March 2005


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VGBN Discussion <[log in to unmask]>
Michelle Smith Mullarkey <[log in to unmask]>
Thu, 31 Mar 2005 15:57:30 -0500
VGBN Discussion <[log in to unmask]>
TEXT/PLAIN (57 lines)

here is a link to Sam Hemingway's column.
Also pasted below:
NRG founder says Vt. needs wake-up call David Blittersdorf of Charlotte smiles a
lot, and who can blame him? He's the founder of NRG Systems, the world's leading
wind energy measuring equipment manufacturer. Blittersdorf started the company in a
spare bedroom 23 years ago and has watched it grow by more than 20 percent each year
since. Today, the firm is run by his wife, Jan. The company resides in a new,
48,000- square-foot facility in Hinesburg recognized as perhaps the most
energy-efficient, environmentally friendly, beautiful workplace in Vermont. Ten
miles of radiant piping under its floor warm and cool the structure. Artificial
lights brighten and dim, depending on the amount of natural light available. Hand-
painted artwork graces the building's walkways. Recyclable materials are everywhere,
right down to bathroom tiles made out of old car windshields. A small wind turbine
and solar panels generate power for the plant, sometimes more than it can use.
"Right now, our meter's going backward," Blittersdorf chuckled. "We're probably
providing the power for the Mobil station down the road." Ask him about the
criticism of plans to erect four wind turbines on the top of East Mountain in East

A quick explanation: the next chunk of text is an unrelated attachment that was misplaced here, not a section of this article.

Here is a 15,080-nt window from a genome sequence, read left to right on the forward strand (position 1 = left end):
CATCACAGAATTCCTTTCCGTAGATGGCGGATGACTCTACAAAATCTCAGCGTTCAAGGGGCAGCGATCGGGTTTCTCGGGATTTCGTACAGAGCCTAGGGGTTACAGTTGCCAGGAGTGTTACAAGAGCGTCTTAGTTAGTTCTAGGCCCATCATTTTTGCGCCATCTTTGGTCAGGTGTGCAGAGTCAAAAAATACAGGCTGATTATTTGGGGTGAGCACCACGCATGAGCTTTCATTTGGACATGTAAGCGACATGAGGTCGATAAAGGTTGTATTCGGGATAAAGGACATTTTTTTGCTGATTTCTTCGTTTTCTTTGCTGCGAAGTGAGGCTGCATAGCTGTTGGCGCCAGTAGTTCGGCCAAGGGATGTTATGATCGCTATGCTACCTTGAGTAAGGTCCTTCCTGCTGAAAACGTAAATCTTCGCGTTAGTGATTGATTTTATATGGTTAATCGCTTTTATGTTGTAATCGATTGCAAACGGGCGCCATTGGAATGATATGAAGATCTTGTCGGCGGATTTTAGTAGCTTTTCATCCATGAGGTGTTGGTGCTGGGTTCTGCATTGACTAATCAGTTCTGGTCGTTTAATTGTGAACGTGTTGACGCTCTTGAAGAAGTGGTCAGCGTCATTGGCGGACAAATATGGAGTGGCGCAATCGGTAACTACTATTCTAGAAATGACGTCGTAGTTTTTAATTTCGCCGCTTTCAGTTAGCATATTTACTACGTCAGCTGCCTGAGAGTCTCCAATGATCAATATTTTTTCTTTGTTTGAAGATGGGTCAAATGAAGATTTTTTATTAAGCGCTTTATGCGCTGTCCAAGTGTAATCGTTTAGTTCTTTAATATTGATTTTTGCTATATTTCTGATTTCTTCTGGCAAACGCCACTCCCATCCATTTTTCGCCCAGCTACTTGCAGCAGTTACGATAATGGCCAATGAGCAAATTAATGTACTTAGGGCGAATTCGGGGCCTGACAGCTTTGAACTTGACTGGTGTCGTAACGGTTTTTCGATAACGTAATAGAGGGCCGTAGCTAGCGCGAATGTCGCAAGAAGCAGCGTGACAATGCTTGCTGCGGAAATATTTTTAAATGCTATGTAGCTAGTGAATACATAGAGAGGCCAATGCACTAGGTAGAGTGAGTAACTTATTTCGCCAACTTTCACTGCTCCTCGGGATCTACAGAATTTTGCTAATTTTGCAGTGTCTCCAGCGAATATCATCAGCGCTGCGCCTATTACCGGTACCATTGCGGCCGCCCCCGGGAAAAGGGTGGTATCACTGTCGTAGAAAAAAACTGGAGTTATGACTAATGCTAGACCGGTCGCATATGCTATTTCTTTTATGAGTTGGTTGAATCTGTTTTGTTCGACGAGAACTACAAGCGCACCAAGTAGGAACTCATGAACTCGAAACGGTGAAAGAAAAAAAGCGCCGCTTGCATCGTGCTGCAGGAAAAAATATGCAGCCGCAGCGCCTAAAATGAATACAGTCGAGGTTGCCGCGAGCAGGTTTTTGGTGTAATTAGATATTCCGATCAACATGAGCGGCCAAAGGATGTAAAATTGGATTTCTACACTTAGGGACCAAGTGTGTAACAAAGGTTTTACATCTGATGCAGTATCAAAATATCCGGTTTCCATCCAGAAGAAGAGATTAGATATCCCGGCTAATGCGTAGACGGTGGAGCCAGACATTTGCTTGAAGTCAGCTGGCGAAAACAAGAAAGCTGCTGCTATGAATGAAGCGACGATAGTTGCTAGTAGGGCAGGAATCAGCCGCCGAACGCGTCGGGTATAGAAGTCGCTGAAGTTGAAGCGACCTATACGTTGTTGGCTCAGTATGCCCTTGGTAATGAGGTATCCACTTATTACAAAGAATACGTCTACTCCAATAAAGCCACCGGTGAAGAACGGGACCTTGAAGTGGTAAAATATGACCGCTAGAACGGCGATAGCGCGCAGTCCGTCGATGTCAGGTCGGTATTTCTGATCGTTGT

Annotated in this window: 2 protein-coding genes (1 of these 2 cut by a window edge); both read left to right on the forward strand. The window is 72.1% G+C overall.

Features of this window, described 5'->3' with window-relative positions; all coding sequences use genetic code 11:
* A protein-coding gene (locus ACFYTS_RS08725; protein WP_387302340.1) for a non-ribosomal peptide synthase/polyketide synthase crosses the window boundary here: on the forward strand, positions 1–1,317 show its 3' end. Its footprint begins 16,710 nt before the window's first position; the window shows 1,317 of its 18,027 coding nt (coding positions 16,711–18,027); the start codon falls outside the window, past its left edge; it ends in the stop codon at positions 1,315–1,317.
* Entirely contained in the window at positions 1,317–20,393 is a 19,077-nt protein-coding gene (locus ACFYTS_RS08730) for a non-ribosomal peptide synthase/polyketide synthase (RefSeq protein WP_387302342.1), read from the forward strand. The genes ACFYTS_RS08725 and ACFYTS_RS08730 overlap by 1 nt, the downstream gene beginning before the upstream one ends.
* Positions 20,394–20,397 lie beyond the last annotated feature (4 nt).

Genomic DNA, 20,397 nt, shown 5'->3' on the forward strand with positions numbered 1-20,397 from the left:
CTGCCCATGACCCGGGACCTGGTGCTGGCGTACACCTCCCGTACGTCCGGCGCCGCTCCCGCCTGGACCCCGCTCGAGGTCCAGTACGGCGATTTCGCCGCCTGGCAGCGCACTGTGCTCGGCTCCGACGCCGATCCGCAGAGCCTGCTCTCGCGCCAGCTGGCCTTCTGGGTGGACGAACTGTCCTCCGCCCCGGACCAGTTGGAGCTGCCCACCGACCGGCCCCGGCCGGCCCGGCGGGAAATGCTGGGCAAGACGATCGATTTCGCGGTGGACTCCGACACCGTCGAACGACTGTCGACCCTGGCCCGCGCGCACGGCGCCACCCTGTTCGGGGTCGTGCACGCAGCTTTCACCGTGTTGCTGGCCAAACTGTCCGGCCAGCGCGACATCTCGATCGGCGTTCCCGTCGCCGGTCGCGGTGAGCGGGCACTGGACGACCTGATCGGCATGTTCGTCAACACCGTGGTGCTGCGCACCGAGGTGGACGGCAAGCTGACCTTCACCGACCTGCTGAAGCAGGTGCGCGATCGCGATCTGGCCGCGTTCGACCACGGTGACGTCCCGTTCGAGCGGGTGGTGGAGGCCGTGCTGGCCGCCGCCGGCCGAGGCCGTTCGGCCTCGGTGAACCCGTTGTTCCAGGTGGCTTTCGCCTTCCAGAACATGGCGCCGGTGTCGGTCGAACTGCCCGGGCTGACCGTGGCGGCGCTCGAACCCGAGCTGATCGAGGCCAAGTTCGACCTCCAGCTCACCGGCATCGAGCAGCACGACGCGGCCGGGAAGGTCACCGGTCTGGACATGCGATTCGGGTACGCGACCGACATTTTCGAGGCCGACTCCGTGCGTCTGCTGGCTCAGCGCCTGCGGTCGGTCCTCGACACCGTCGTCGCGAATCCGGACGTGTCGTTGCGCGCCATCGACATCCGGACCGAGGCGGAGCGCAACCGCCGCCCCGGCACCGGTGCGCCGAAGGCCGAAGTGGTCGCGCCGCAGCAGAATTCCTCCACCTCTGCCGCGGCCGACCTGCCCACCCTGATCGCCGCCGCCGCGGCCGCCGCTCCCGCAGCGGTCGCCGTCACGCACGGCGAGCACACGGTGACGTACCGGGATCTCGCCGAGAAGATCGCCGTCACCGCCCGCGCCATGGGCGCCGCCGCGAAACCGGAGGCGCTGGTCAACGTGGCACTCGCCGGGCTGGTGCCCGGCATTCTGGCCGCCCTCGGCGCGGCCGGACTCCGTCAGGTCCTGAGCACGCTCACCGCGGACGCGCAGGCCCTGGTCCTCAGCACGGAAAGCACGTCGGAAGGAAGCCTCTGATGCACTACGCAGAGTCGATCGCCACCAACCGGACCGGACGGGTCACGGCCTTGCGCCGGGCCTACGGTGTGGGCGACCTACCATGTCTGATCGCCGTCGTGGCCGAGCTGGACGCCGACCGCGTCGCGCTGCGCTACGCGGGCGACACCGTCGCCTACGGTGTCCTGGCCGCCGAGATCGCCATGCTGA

Haven, and the smile on Blittersdorf's face starts to fade. The Northeast Kingdom
project is seen as a test case on the future of wind power in Vermont. "If East
Haven doesn't get built, Vermont isn't going to have wind energy to any great
degree," he predicted. "I consider that energy suicide." The world's energy supplies
-- particularly oil and natural gas -- are on the verge of dwindling, he said. That
and the increased demand for fuel in emerging countries such as China will only
drive prices higher. As high as the price of a barrel of crude is now, Blittersdorf
expects it will be dramatically higher five years from now. In the face of this
yawning crisis, Vermont seems content to close its eyes and think it can continue to
be what Blittersdorf called an "environmental Disneyland." No serious
power-generating facility has been built in the state in 20 years. Government
incentives for renewable energy are lacking. Conservation efforts have focused on
reducing electrical use, not energy use, he said. "For some reason, Vermont doesn't
want to own up to the fact we import 90 percent of our energy," he said. "We don't
have oil, natural gas or uranium deposits. Even all of Vermont Yankee's fuel is
imported. Hydro Quebec? It's flooded thousands of acres of Indian lands."
Blittersdorf said wind is the best energy option available to the state, and not
because it might make his company some money. NRG sells to 110 countries worldwide,
and will grow at its double-digit annual rate regardless of what happens on East
Mountain. Blittersdorf said the beauty of wind energy is that it's clean, quiet,
cheap to develop and endlessly available. Vermonters also like wind energy,
according to a 2004 Macro International poll conducted for Renewable Energy Vermont.
The poll found that 79 percent of those questioned would not be bothered by the
sight of wind turbines on Vermont ridge lines. "There is no reason we couldn't have
50 percent of our energy supplied by wind," Blittersdorf said. Contact Sam
Hemingway, state news columnist, at 660-1850 or e-mail at
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David Blittersdorf
NRG Systems, Inc.
110 Riggs Road
Hinesburg, VT 05461 USA
Tel: 802-482-2255
email: [log in to unmask]